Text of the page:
Fake Drugs Have Real Consequences for Patients
Black market medicine is terrible for patients all over the world, including Americans. At best, counterfeit and substandard medicine may not adequately treat a patient's illness. At worst, counterfeit medicines may cause poisoning or death.
Each of the following stories mentions people who have been sickened or died after being treated with fake medicine. Every day, American patients are harmed when they break the closed U.S. drug supply.
The U.S. DOJ indicted Christopher Huggett of Grand Junction, Colorado on one count of distributing fentanyl that resulted in death and one count of distributing fentanyl that resulted in serious bodily harm. Huggett allegedly sold counterfeit pain pills made with fentanyl. Emergency medical services were not able to revive Jonathan Ellington of Carbondale. The second victim is lucky to be alive…
The U.S. Department of Justice announced an indictment against Kamil Golebioswki. The Connecticut man has various charges against him all stemming from his alleged illegal sale of counterfeit drugs. Golebioswki is believed to have sold the fake Xanax pill that was a contributing cause to a 29-year-old man’s death…
A mother in Indiana recently spoke about the pain of losing her 24-year-old daughter to a counterfeit oxycodone pill that was made with carfentanil. She is warning others about the dangers of fake prescription pills because, “I’m trying one person at a time. I couldn’t save mine, but I can try to help save the next one”…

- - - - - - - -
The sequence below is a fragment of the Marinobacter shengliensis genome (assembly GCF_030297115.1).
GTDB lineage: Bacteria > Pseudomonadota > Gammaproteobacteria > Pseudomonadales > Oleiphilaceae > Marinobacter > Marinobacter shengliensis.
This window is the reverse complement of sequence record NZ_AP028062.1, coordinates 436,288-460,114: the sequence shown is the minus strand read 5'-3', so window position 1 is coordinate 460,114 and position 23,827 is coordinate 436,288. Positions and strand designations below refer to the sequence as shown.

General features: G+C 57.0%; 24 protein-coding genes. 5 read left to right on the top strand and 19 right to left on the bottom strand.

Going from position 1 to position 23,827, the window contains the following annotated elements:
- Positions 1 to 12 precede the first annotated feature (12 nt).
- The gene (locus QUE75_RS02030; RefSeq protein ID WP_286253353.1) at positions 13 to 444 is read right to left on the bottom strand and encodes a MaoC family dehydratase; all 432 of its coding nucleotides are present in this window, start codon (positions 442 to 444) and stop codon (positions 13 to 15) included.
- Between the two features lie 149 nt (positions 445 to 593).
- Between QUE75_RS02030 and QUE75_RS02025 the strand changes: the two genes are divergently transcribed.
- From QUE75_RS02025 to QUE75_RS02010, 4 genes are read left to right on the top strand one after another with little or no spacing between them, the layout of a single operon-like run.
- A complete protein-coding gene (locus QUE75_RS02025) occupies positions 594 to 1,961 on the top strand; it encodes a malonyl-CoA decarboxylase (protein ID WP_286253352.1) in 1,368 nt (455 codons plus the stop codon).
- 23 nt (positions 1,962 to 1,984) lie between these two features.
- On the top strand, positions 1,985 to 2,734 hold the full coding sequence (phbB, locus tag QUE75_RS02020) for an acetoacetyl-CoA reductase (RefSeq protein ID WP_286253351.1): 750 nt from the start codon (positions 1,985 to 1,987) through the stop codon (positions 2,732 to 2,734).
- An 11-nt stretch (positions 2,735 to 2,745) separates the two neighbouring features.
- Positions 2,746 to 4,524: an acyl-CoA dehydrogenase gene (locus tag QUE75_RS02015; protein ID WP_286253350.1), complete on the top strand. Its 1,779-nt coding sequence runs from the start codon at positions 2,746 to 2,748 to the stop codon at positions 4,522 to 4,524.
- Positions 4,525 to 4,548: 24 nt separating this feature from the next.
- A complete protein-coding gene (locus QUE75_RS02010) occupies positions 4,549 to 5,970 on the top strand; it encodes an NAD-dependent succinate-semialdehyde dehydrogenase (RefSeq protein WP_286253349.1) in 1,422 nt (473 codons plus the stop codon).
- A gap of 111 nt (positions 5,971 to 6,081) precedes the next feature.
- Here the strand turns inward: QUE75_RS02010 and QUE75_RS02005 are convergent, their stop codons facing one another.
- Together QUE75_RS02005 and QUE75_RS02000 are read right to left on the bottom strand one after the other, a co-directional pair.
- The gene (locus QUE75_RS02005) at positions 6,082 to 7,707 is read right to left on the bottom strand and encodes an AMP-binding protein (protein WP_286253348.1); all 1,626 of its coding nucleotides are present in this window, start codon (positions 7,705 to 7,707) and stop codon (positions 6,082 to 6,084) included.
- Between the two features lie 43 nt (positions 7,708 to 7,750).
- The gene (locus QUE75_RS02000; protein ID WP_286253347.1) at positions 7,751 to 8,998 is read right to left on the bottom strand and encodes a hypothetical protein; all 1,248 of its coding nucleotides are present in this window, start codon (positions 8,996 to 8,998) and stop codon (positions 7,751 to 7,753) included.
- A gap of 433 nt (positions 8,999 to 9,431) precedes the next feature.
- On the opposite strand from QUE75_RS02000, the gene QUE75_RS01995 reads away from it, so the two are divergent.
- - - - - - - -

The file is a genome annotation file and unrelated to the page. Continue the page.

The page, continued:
The evening of November 29, 2016, Atlanta-area realtor Jennifer Bryant Hodge came home to find her 23-year-old son Robbie collapsed in the bathroom. EMTs rushed Robbie to the hospital, where he was declared brain dead. Hodge would learn that her son had taken a counterfeit Xanax that contained a fatal dose of benzodiazepines.
Partnership for Safe Medicines Announces Creation of Fentanyl Council to Spotlight Impact on U.S. Law Enforcement, Explore Proliferation of Pill Presses
Maggie Crowley managed an Outback in Royal Palm Beach, Florida until September 1, 2016, when she was killed by a counterfeit painkiller she got from a coworker. Almost two years later, her close-knit family is still reeling from the loss.
In this editorial, which appeared in the Austin American-Statesman on April 27, 2018, Georgia resident Lisa Hicks warns readers about the counterfeit prescription pills that killed her son in 2015:
“One needn’t be an addict to die from an overdose..Joe had a solid job and was studying for a degree in exercise science…One day, he pulled a muscle at the gym. He was in serious pain, so he bought what he thought were prescription painkillers from a friend. Those pills turned out to be counterfeit. And they contained a deadly amount of fentanyl. The next day, my son was gone.”
A new report released April 10, 2018 by The Partnership for Safe Medicines (PSM) illustrates the growing deadly toll that illegally-imported fentanyl is having on communities throughout the U.S. PSM’s analysis confirms reports of counterfeit medicines made with fentanyl in 43 states, with fentanyl-related deaths confirmed in 22 states. The updated findings follow a report released by PSM last September that found a presence of counterfeit fentanyl in 40 states and related deaths in 16 states.
A man in California sold counterfeit pills containing fentanyl to the Marine corporal who died after taking them. Kyle Shephard has been charged with murder. A complaint filed in the court says he sold approximately 2,000 of the counterfeit pills…
Yvonne Clark lost her 21-year-old son to fentanyl poisoning, and now she is trying to help other parents by educating about what an incredible danger fentanyl can be to their children.